May 10, 2012

 
 

Exemption From Attendance Policy Not a Reasonable Accommodation

When is showing up for work on a predictable basis an essential function of the job? In the case of a neonatal nurse, the Ninth Circuit sensibly held that, “attendance really is essential.”

The nurse missed enough work to consistently exceed or surpass the number of unplanned absences allowed by the hospital’s attendance policy. She said her medical condition caused her to miss work, and asked to be exempted from the attendance policy as an accommodation for her disability. The court ruled that the Americans with Disabilities Act (ADA) did not obligate the hospital to reasonably accommodate a neonatal nurse’s request to “opt out” of its attendance policy. Samper v. Providence St. Vincent Medical Center, 2012 WL 1194141 (9th Cir. 2012)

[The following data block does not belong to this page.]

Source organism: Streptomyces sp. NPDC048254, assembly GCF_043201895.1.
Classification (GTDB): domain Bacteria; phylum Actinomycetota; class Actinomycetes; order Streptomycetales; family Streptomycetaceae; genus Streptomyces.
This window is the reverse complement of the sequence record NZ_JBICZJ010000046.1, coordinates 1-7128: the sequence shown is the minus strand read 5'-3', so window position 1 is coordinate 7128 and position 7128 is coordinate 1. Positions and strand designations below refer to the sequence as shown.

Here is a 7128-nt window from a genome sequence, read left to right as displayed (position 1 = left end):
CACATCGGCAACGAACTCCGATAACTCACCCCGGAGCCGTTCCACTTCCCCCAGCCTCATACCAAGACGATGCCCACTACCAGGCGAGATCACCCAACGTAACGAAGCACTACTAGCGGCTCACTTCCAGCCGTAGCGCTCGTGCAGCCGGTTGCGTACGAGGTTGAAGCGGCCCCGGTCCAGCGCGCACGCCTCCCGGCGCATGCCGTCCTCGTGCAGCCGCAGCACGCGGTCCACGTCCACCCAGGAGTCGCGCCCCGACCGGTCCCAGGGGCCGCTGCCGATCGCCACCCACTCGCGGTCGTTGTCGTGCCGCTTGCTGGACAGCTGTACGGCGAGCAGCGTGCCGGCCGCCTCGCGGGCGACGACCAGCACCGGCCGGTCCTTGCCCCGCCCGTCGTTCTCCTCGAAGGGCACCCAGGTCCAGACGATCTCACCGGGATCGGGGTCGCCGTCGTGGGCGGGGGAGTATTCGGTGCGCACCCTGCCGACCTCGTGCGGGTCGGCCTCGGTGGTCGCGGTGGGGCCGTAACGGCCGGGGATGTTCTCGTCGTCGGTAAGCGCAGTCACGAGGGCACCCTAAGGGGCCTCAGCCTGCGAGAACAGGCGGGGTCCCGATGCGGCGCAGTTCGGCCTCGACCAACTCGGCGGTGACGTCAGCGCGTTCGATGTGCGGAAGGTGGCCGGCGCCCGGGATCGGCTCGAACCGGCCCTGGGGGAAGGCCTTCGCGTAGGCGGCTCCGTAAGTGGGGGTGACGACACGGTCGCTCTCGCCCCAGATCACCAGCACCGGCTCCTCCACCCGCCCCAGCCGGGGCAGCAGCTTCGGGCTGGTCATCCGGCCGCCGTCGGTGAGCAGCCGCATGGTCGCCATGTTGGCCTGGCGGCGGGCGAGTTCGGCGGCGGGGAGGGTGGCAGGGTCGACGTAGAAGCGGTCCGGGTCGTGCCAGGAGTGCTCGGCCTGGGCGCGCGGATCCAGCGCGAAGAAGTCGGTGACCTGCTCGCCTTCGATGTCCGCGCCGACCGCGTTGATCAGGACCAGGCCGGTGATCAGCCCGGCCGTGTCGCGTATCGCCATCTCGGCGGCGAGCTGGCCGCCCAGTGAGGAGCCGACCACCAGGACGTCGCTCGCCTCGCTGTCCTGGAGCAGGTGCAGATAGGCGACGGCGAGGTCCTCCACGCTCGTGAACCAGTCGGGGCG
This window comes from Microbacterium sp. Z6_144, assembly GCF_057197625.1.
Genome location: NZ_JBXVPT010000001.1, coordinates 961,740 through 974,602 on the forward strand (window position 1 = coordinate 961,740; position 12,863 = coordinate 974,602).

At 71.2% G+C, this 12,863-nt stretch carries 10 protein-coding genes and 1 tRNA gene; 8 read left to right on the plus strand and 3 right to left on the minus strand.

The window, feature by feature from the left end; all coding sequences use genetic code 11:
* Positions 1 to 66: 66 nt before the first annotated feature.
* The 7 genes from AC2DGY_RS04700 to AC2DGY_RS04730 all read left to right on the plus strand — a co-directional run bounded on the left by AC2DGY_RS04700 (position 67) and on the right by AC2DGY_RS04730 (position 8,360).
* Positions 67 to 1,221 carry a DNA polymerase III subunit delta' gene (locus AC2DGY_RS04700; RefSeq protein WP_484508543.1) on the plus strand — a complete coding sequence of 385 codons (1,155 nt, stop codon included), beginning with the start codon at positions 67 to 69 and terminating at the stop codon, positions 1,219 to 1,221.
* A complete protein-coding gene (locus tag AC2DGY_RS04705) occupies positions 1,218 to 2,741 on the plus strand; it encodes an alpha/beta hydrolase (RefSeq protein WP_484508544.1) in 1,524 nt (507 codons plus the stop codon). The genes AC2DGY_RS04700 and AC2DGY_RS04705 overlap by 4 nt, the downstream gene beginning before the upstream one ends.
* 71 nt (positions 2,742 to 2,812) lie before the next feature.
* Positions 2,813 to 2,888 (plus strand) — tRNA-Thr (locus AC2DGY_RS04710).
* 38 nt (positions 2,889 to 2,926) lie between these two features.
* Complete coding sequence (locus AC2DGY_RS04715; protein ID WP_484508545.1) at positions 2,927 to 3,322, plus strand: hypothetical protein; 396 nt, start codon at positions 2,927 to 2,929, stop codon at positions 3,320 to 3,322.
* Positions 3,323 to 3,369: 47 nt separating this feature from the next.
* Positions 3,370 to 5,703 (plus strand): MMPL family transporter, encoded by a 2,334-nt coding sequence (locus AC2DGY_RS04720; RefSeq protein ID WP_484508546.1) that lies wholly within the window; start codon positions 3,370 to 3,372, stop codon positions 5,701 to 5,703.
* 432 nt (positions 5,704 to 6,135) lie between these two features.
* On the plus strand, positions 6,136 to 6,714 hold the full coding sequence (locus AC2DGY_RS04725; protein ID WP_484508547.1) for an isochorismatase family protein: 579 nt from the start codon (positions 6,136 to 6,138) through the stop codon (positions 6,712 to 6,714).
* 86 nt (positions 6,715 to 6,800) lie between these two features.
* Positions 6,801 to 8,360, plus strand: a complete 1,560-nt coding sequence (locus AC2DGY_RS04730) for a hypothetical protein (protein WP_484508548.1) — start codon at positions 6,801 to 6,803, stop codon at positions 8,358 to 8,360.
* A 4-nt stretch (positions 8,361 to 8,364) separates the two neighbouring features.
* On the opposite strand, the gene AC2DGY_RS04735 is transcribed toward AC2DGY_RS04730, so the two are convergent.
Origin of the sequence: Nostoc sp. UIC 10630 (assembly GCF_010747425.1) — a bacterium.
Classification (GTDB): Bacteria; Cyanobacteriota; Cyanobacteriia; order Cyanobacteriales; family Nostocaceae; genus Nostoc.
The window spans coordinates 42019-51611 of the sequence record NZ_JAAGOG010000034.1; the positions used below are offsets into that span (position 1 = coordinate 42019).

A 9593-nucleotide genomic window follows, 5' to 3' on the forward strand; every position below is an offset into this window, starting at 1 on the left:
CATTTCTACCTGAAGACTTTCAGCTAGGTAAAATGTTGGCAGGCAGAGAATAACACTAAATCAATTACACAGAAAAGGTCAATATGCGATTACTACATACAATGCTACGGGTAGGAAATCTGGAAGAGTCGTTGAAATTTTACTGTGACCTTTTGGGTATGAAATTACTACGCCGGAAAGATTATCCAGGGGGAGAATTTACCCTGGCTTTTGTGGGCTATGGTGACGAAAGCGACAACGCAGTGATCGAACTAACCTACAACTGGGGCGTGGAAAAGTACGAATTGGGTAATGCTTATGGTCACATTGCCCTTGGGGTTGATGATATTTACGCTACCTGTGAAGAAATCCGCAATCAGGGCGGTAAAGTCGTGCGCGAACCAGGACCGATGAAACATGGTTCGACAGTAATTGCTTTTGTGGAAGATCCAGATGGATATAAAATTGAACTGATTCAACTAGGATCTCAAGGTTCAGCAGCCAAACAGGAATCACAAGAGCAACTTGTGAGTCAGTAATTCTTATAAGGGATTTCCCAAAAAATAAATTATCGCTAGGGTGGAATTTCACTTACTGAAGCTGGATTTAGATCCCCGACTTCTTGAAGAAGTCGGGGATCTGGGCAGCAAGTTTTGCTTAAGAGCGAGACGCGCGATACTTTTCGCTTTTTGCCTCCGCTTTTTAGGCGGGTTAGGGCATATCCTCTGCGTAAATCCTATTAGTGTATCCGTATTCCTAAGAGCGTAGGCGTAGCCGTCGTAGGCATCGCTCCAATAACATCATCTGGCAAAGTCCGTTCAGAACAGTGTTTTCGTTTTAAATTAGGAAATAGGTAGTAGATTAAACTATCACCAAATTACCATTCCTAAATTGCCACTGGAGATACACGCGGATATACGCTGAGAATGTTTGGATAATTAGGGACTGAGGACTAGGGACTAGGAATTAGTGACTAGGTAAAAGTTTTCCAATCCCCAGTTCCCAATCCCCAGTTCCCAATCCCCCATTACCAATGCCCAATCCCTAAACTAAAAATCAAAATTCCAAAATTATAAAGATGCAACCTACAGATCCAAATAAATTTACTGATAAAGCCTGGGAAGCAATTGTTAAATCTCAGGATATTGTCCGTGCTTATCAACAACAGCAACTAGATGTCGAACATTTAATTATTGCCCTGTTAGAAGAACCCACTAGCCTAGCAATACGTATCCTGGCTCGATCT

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Crazy Excuses for Being Late to Work

Some people seem to run perpetually late. They’re late for dinner. They’re late for social engagements. Of course, they’re also late for work.

In a 2012 survey from CareerBuilder, 16 percent of workers reported they arrive late to work once or more per week, and 27 percent of workers reported arriving late to work at least once per month.

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